My assistant and I are discussing 521.457 (f-1) regarding the new DWLI laws.
(f-1) If it is shown on the trial of an offense under this section that the license of the person has previously been suspended as the result of an offense involving the operation of a motor vehicle while intoxicated, the offense is a Class B misdemeanor.
Hypothetical: John Doe is charged with DWI and refuses to blow and receives an administrative suspension for 45 days.
John Doe is driving during his 45 day suspension and is stopped. Now, is this a Class C? Or, is it a Class B? Does his administrative suspension count as "previously been suspended", or is it a "current" suspension.
Any thoughts would be appreciated.
Class B; it was previously suspended and is also currently suspended.
That is the way I view it as well.
I am re-thinking my response after reading the bill again.
If the defendant's license is currently under suspension for only a breath test failure or refusal, then it would only be a Class C DWLI. If the license is also suspended for any other reason, you could enhance it to a Class B. The problem is that you would be using the same suspension to charge the defendant with DWLI and using the same suspension to enhance it to a Class B.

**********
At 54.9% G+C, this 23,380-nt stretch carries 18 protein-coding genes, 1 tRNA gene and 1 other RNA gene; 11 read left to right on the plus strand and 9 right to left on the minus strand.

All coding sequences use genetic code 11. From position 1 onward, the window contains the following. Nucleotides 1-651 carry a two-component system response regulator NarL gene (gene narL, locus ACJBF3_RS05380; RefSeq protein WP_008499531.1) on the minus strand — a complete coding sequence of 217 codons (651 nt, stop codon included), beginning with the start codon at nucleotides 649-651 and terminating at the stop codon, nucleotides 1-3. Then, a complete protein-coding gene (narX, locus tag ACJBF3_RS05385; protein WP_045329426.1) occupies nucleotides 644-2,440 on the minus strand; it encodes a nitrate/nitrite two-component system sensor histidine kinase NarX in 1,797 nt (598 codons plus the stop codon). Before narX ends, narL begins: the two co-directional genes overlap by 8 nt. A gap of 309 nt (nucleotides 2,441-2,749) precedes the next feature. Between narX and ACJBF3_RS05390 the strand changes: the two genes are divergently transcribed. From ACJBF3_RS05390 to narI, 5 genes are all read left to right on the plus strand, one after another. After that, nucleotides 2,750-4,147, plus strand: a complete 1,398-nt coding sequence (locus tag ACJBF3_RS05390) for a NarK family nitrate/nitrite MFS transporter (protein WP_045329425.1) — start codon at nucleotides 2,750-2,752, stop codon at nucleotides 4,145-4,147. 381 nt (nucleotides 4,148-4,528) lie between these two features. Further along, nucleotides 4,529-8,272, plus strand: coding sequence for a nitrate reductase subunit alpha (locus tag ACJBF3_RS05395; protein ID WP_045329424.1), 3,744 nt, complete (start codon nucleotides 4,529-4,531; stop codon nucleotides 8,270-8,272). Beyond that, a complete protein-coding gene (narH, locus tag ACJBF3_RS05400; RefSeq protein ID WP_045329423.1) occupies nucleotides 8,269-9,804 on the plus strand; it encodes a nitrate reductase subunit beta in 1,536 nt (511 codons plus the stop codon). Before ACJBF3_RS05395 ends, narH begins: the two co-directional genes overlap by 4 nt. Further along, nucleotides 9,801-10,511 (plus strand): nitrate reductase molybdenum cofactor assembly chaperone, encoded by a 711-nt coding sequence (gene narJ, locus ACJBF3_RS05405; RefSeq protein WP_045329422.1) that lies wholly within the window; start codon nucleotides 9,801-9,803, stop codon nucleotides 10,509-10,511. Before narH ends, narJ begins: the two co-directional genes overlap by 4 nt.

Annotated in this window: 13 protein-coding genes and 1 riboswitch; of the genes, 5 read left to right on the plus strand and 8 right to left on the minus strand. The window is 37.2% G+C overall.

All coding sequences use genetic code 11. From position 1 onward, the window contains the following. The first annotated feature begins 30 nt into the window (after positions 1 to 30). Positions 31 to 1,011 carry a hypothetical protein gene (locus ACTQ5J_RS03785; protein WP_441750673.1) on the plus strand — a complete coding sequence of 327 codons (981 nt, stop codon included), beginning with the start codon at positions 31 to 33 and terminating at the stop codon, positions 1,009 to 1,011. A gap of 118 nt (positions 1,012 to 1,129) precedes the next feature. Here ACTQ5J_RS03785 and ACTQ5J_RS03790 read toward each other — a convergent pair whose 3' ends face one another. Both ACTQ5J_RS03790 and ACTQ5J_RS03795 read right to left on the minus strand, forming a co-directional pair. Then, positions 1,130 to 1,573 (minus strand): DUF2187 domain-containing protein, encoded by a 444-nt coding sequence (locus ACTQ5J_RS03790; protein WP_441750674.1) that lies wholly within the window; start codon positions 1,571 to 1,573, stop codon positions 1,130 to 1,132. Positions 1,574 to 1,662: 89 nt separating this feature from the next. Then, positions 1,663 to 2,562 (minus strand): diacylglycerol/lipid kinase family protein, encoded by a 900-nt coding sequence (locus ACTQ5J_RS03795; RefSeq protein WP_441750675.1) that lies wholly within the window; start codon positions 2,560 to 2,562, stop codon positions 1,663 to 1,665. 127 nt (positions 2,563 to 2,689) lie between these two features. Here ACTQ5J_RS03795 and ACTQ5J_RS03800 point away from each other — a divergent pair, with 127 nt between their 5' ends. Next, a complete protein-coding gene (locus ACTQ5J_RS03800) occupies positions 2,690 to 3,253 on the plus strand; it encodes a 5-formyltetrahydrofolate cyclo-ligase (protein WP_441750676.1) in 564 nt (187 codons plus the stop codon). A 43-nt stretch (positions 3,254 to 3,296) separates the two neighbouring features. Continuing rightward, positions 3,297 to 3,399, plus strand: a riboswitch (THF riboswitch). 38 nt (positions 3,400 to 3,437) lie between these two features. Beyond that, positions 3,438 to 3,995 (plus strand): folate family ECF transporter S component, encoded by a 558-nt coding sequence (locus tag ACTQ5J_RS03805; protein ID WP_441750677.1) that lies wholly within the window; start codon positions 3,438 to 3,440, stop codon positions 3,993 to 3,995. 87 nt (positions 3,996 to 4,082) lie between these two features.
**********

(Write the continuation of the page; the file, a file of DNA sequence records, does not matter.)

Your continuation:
It appears to be the similar to a situation where an ex-con is found in possession of a firearm and charged accordingly and you sought to use the same conviction to enhance him, which is prohibited.
It sounds like, though, the intent of the statute was to make driving during a suspension that was alcohol related is a Class B--even if the refusal caused the suspension rather than the actual "offense"--or at least that's the take I got from Shannon on a similar question I posted. I think it's supposed to be a Class B?? But it doesn't really say that in the statute!
No fair, Ken! You already convinced me you were right and I was wrong when we first discussed this weeks ago!
I think an ALR suspension because of breath-test refusal (or failure) qualifies as an enhancement for a Class B.
If you look at 524.001(3) the code defines "alcohol-related enforcement contact" for purposes of suspensions.
I think the new law was meant to give a break to first time DWLI offenders-- for example, folks who didn't pay a surcharge for no insurance because they didn't change their address on their DL. Maybe the legislative history for 521.457(e) could shed some light on this.
However, that "break" is not available to folks who have had their licenses suspended for any alcohol-related offenses or have already been convicted of DWLI. That makes sense to me.
Anyway, that's what I'll argue on appeal!
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